USDA, authorized and tasked with enforcing the humane treatment of horses pursuant to the Horse Protection Act, has published amendments to its regulations pursuant to the Act.

According to a 2010 Audit Report by USDA’s Office of Inspector General:

“APHIS’ program for inspecting horses for soring is not adequate to ensure that these animals are not being abused. At present, horse industry organizations hire their own inspectors (known as designated qualified persons (DQP)) to inspect horses at the shows they sponsor. However, we found that DQPs do not always inspect horses to effectively enforce the law and regulations, and in some cases where they do find violations, they deliberately issue tickets to friends or family members of responsible individuals so that the responsible person could avoid receiving a penalty for violating the Horse Protection.”

APHIS agreed with the findings of this report and proposed regulations that would dramatically amend its regulations—not only removing the authority of horse industry organizations to train designated qualified persons, and reassigning that responsibility to APHIS—but also amends the regulations “to prohibit use of pads, substances, and action devices on horses at horse shows, exhibitions, sales, and auctions.” See 81 FR 49112, July 26, 2916.

The Tennessee Walking Horse Breeders’ and Exhibitors’ Association (TWHBEA), who will be most affected by the proposed regulations have expressed concerns about the proposed rule, warning that:

“[t]he proposed rule by the United States Department of Agriculture that would eliminate the use of any pad, action device or hoof band as well as eliminate all self-regulation will have devastating impacts. The demands on horse show management will be costly and create an unnecessary hassle and the demands on exhibitors to enter horses, regardless of the division will be prohibitive as well. Horse shows in many cases will cease to exist.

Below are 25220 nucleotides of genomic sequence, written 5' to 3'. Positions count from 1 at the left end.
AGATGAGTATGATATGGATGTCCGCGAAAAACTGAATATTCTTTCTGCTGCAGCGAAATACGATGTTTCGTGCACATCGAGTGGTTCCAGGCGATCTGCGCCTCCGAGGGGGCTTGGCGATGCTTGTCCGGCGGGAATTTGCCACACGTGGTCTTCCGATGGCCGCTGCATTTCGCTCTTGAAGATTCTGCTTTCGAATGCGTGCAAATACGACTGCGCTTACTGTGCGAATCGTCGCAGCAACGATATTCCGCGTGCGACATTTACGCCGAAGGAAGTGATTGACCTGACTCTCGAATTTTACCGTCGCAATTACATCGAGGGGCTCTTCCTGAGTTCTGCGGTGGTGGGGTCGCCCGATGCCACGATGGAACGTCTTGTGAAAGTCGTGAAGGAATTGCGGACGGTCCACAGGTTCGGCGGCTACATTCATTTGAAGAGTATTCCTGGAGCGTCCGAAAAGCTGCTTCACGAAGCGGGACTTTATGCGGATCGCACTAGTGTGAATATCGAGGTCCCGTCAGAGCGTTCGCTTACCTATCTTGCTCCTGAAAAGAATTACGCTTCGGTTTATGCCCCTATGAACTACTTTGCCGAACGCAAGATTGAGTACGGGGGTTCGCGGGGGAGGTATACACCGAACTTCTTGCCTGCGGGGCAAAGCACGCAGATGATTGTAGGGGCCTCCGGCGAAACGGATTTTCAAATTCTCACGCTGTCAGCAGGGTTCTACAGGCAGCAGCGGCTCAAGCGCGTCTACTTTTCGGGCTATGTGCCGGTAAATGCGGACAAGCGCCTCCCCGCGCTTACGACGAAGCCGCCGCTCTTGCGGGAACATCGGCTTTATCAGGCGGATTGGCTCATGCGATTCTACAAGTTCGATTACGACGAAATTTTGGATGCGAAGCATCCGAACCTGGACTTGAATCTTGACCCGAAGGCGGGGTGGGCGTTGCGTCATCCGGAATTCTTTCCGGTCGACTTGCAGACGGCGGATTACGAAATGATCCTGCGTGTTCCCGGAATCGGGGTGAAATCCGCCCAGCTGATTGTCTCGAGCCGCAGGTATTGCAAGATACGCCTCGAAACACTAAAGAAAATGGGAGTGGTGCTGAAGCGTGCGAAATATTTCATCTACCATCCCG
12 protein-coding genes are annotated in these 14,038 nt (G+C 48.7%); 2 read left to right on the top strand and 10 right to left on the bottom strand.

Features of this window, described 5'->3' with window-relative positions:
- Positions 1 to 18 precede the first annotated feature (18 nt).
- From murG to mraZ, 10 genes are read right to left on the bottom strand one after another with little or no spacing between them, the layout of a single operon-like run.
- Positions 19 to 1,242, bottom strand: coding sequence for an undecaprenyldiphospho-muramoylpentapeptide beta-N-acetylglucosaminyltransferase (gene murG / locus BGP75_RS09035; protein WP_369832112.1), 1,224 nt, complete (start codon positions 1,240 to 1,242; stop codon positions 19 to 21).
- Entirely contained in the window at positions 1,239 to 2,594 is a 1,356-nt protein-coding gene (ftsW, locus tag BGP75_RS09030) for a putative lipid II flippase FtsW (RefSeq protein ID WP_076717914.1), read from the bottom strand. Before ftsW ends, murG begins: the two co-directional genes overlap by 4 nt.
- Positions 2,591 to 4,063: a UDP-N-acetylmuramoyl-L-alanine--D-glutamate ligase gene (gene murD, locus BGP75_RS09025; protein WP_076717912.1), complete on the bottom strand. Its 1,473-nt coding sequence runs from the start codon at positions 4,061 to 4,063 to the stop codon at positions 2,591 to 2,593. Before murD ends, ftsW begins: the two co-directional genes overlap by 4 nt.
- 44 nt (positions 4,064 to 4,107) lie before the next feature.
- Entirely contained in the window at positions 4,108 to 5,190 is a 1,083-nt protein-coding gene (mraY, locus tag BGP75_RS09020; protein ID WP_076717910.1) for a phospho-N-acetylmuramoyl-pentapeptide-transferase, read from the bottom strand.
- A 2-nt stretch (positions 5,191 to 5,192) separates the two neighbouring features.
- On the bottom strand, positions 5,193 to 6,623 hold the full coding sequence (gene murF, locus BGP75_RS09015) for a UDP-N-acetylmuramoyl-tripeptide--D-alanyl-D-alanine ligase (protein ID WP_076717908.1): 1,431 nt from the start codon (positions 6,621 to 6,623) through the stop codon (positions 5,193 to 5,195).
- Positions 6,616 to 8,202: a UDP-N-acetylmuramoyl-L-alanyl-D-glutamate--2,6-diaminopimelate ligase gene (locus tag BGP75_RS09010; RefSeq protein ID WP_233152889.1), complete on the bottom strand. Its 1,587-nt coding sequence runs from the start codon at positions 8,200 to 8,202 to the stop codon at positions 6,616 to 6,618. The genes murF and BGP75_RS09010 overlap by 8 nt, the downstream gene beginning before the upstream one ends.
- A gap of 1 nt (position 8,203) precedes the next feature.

The proposed rule is clearly an overreach, typical of today’s Washington, and an overt effort to bypass Congress. In order to appease radical animal rights organizations, USDA is refusing to objectively look at the facts and instead implementing rules that are not based in science or reality. Veterinary experts at Auburn University and the University of Tennessee have proven that action devices and pads do not harm horses.”

Instead “TWHBEA is calling on USDA to assemble a group of Equine Specialists to determine objective tests and end more than forty years of conflict,” adding that:

“TWHBEA is currently funding veterinary research in order to obtain objective, scientific tests for our show horses. Changing inspectors and eliminating our show horse will do nothing to help the welfare of our horse and will crush hundreds of civic clubs across the country who depend on our shows for fundraising.”

The American Association of Equine Practitioners, whose mission is “to improve the health and welfare of the horse, to further the professional development of its members, and to provide resources and leadership for the benefit of the equine industry,” is in favor of the proposed regulations.

 

“The AAEP is extremely pleased with the USDA’s work in proposing regulation changes to end the inhumane act of soring, which is one of the most significant welfare issues affecting any equine breed or discipline in the United States.

As doctors of veterinary medicine, we have previously recommended the use of only veterinarians to inspect horses at shows for evidence of soring, as well as a ban on action devices and performance packages. Both of these items are included in the USDA’s proposed rule changes.

Soring is an intentional, cruel act which must end. The AAEP will continue to support the Prevent All Soring Tactics (PAST) Act and work to eliminate this practice.”

In USDA’s “Regulatory Impact Analysis & Analysis in support of Certification that the Rule will not have a Significant Economic Impact on a Substantial Number of Small Entities” the agency concluded that the proposed  “rule will not have a significant economic impact on a substantial number of small entities.”

However, the agency also invited comments that refute that conclusion, which provides the TWHBEA or others negatively affected by this proposed regulation the opportunity to inform USDA about potential unintended consequences of its rule.